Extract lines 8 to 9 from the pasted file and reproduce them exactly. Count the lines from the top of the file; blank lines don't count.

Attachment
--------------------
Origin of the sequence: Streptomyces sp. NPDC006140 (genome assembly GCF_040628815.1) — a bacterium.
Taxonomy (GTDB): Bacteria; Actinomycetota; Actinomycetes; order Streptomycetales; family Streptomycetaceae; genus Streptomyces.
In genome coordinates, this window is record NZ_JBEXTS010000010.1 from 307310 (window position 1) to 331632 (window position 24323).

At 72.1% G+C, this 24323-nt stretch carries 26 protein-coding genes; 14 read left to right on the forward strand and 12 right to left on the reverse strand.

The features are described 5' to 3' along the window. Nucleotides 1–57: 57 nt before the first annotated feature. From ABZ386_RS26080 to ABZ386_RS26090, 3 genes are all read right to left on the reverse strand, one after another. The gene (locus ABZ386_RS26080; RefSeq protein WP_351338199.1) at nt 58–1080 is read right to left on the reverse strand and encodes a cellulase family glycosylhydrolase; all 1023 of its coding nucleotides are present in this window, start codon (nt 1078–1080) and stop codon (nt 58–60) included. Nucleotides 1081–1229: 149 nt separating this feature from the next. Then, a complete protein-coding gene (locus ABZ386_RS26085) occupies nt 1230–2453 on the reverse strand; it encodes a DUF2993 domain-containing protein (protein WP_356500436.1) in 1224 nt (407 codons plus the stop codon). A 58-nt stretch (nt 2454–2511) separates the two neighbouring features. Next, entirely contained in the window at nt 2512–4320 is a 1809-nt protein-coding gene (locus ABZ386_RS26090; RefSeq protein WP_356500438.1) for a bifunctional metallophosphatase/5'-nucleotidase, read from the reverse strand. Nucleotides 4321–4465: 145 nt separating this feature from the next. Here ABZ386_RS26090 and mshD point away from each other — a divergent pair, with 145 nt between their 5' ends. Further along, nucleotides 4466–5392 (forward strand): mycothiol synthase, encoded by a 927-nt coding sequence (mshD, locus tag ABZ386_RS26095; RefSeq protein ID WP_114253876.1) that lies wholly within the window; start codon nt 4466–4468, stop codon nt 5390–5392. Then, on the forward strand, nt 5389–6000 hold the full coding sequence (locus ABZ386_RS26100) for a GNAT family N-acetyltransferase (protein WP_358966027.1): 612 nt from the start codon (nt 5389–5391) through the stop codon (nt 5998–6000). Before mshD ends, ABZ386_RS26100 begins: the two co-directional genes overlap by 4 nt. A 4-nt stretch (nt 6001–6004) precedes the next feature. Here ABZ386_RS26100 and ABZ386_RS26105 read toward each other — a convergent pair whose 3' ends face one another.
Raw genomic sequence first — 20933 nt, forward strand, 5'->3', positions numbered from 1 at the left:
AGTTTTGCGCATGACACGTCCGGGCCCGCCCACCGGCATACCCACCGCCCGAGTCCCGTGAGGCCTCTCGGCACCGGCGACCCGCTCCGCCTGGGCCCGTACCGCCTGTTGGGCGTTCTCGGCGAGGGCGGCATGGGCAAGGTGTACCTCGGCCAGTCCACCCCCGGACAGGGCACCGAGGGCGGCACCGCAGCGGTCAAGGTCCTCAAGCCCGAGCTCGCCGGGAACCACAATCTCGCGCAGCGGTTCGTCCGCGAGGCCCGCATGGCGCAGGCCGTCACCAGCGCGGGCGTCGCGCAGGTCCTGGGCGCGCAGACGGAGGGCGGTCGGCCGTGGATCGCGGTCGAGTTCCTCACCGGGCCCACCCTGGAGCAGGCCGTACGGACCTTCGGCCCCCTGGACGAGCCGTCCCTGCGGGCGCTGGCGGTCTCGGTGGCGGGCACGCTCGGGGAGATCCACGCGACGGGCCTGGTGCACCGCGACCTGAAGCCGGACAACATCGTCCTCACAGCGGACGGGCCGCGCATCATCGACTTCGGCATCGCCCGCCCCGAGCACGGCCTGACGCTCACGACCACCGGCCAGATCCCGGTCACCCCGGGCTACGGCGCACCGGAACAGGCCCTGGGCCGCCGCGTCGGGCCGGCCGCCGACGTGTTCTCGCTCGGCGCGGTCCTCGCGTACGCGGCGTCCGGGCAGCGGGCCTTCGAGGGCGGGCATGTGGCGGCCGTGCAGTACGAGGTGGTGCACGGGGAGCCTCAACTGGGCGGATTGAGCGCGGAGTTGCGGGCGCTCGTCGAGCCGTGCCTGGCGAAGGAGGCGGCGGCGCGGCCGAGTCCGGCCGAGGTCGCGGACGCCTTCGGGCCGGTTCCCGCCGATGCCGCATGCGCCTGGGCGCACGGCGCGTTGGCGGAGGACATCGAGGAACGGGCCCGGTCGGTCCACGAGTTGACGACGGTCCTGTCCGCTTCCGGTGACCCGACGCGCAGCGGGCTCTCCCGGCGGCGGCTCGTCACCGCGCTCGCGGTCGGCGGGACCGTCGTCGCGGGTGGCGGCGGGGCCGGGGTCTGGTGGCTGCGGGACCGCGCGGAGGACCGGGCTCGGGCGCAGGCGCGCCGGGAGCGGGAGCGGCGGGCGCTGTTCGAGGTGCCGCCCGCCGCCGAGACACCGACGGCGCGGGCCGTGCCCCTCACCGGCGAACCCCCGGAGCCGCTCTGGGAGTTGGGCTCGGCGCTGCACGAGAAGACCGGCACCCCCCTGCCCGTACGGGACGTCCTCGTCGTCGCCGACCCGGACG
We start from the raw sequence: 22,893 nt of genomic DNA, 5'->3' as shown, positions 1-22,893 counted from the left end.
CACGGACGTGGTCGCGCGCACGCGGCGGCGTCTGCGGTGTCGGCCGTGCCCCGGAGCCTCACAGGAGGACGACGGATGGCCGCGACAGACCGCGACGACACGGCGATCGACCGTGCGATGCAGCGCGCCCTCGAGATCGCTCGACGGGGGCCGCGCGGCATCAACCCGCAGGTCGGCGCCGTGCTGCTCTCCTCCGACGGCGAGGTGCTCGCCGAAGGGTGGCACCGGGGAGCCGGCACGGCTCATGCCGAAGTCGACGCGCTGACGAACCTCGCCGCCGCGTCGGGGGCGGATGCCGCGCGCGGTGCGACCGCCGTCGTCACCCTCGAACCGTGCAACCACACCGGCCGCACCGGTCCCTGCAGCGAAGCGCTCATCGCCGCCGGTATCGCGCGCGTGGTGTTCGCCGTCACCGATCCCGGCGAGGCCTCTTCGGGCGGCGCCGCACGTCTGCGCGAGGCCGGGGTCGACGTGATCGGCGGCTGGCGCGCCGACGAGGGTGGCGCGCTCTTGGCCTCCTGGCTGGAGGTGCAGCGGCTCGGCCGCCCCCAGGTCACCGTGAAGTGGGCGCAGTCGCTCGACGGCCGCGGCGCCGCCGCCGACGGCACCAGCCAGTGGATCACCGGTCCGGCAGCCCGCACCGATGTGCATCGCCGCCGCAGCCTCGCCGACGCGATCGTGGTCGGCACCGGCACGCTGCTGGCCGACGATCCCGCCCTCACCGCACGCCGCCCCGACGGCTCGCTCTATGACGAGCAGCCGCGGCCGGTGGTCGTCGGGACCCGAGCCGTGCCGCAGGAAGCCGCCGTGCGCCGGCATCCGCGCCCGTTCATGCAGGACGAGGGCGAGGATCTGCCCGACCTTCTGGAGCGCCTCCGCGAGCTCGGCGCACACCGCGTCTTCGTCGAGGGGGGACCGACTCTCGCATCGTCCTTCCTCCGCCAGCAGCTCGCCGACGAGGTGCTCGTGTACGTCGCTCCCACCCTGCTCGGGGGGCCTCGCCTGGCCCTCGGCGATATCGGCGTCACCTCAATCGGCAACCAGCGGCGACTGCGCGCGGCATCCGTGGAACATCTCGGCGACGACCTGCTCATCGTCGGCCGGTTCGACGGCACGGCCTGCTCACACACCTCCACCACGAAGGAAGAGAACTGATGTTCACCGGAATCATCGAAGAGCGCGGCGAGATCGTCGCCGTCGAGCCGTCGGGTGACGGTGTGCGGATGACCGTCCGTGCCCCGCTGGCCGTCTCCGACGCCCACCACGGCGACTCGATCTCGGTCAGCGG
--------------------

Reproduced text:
We start from the raw sequence: 22,893 nt of genomic DNA, 5'->3' as shown, positions 1-22,893 counted from the left end.
CACGGACGTGGTCGCGCGCACGCGGCGGCGTCTGCGGTGTCGGCCGTGCCCCGGAGCCTCACAGGAGGACGACGGATGGCCGCGACAGACCGCGACGACACGGCGATCGACCGTGCGATGCAGCGCGCCCTCGAGATCGCTCGACGGGGGCCGCGCGGCATCAACCCGCAGGTCGGCGCCGTGCTGCTCTCCTCCGACGGCGAGGTGCTCGCCGAAGGGTGGCACCGGGGAGCCGGCACGGCTCATGCCGAAGTCGACGCGCTGACGAACCTCGCCGCCGCGTCGGGGGCGGATGCCGCGCGCGGTGCGACCGCCGTCGTCACCCTCGAACCGTGCAACCACACCGGCCGCACCGGTCCCTGCAGCGAAGCGCTCATCGCCGCCGGTATCGCGCGCGTGGTGTTCGCCGTCACCGATCCCGGCGAGGCCTCTTCGGGCGGCGCCGCACGTCTGCGCGAGGCCGGGGTCGACGTGATCGGCGGCTGGCGCGCCGACGAGGGTGGCGCGCTCTTGGCCTCCTGGCTGGAGGTGCAGCGGCTCGGCCGCCCCCAGGTCACCGTGAAGTGGGCGCAGTCGCTCGACGGCCGCGGCGCCGCCGCCGACGGCACCAGCCAGTGGATCACCGGTCCGGCAGCCCGCACCGATGTGCATCGCCGCCGCAGCCTCGCCGACGCGATCGTGGTCGGCACCGGCACGCTGCTGGCCGACGATCCCGCCCTCACCGCACGCCGCCCCGACGGCTCGCTCTATGACGAGCAGCCGCGGCCGGTGGTCGTCGGGACCCGAGCCGTGCCGCAGGAAGCCGCCGTGCGCCGGCATCCGCGCCCGTTCATGCAGGACGAGGGCGAGGATCTGCCCGACCTTCTGGAGCGCCTCCGCGAGCTCGGCGCACACCGCGTCTTCGTCGAGGGGGGACCGACTCTCGCATCGTCCTTCCTCCGCCAGCAGCTCGCCGACGAGGTGCTCGTGTACGTCGCTCCCACCCTGCTCGGGGGGCCTCGCCTGGCCCTCGGCGATATCGGCGTCACCTCAATCGGCAACCAGCGGCGACTGCGCGCGGCATCCGTGGAACATCTCGGCGACGACCTGCTCATCGTCGGCCGGTTCGACGGCACGGCCTGCTCACACACCTCCACCACGAAGGAAGAGAACTGATGTTCACCGGAATCATCGAAGAGCGCGGCGAGATCGTCGCCGTCGAGCCGTCGGGTGACGGTGTGCGGATGACCGTCCGTGCCCCGCTGGCCGTCTCCGACGCCCACCACGGCGACTCGATCTCGGTCAGCGG